Just a little more than halfway through the year, 2014 holds the record for most cars recalled in the U.S. auto industry with nearly 40 million recalled vehicles, TIME reported. 2004 previously had the most cars recalled in one year with more than 30 million.
General Motors, whose troubles began with a 2.6 million-vehicle recall earlier this year, accounts for almost three-fourths of 2014 recalls so far, standing at around 28.5 million vehicles recalled worldwide. The American automaker's latest set of recalls involved more than 8.45 million vehicles in North America.
Faulty ignition switches in GM vehicles as well as Chrysler models could be indicative of deeper problems in the U.S. auto industry, according to an Associated Press report. GM recalls for problematic switches that can turn off the engine while the car is moving have affected 17.1 million vehicles from model years that stretch back to 1997.
"I think the ignition switch thing is fairly specific to GM, but it will be interesting to see. Were other companies letting their standards fall?" said Karl Brauer, a senior industry analyst with Kelley Blue Book, as quoted by the AP.
GM's latest recall was announced on Monday, the same day that Chrysler issued a recall for 700,000 vehicles in North America. The Chrysler models were reported to have the same issue as many GM vehicles: ignition switches that can move from the "run" to "accessory" position while being driven. The shift cut off the engine while simultaneously disabling the airbags, a condition related to 54 crashes and 13 deaths in GM vehicles.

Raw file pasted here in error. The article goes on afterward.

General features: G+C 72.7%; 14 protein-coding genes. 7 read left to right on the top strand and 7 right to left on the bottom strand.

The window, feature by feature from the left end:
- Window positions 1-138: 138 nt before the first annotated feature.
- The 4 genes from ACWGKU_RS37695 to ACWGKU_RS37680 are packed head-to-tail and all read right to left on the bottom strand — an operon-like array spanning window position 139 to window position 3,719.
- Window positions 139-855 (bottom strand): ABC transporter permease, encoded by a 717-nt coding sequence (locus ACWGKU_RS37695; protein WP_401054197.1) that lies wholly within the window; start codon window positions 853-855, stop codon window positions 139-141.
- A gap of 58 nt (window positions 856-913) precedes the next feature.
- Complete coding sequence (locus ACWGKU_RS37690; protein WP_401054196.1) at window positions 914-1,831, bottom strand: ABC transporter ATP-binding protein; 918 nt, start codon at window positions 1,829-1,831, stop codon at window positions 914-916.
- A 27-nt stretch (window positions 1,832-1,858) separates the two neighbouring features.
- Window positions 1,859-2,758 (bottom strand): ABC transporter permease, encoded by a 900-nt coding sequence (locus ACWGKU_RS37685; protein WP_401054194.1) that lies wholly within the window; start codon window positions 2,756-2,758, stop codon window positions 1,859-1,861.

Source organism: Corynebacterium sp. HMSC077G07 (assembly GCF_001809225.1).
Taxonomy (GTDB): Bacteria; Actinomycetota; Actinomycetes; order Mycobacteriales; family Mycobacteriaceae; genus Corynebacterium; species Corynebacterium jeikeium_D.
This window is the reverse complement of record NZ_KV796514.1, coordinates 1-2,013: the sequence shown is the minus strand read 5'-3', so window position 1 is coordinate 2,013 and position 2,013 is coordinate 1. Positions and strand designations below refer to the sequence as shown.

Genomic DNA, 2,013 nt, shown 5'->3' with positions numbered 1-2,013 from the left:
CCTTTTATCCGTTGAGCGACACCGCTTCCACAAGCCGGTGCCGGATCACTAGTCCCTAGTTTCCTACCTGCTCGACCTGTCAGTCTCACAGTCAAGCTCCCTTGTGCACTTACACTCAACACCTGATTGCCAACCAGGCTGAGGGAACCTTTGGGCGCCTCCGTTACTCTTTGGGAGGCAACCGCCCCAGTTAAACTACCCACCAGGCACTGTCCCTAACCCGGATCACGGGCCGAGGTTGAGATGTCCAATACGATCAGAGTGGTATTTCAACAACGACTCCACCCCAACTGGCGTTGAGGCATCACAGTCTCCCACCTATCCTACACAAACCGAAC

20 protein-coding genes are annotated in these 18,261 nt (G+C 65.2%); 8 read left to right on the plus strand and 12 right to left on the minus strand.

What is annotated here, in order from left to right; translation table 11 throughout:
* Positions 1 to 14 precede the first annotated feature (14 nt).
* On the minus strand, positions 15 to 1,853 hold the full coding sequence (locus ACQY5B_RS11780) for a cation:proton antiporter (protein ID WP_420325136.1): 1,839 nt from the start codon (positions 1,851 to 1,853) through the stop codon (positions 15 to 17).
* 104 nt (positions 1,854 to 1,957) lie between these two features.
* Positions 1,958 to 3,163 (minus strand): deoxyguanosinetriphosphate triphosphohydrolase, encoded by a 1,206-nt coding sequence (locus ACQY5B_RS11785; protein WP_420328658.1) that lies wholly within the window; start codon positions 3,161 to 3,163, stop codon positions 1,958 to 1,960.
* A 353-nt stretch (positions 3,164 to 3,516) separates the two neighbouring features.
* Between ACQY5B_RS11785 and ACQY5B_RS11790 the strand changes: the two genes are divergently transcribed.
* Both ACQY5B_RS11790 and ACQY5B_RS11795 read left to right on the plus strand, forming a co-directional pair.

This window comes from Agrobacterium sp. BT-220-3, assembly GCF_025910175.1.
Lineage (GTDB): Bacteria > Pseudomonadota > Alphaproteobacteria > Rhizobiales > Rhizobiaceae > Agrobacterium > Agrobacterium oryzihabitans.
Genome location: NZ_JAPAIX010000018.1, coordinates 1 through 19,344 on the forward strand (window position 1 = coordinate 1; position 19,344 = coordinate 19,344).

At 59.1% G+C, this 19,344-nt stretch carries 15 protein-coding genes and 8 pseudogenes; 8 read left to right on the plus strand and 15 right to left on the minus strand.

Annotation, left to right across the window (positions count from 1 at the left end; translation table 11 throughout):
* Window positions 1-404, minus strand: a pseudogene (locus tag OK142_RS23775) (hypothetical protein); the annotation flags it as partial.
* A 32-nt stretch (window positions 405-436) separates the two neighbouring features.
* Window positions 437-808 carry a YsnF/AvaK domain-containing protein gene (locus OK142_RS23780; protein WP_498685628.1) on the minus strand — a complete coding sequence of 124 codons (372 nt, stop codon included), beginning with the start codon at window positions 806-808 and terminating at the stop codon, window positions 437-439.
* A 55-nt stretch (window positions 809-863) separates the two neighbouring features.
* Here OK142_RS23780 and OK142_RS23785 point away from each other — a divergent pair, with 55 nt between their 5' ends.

The GM ignition switch disaster, which stems from problems that came to light more than a decade ago, seems to have had a sobering effect on the company and the auto industry as a whole. Carmakers have been issuing recent recalls for potential problems in the hopes of fixing the vehicles before production flaws result in crashes or tragedies like the GM fatalities.
"I think there's a new standard for what GM considers a potential safety defect, and Mary Barra has no tolerance or patience for potential safety defects that are unresolved," Brauer said.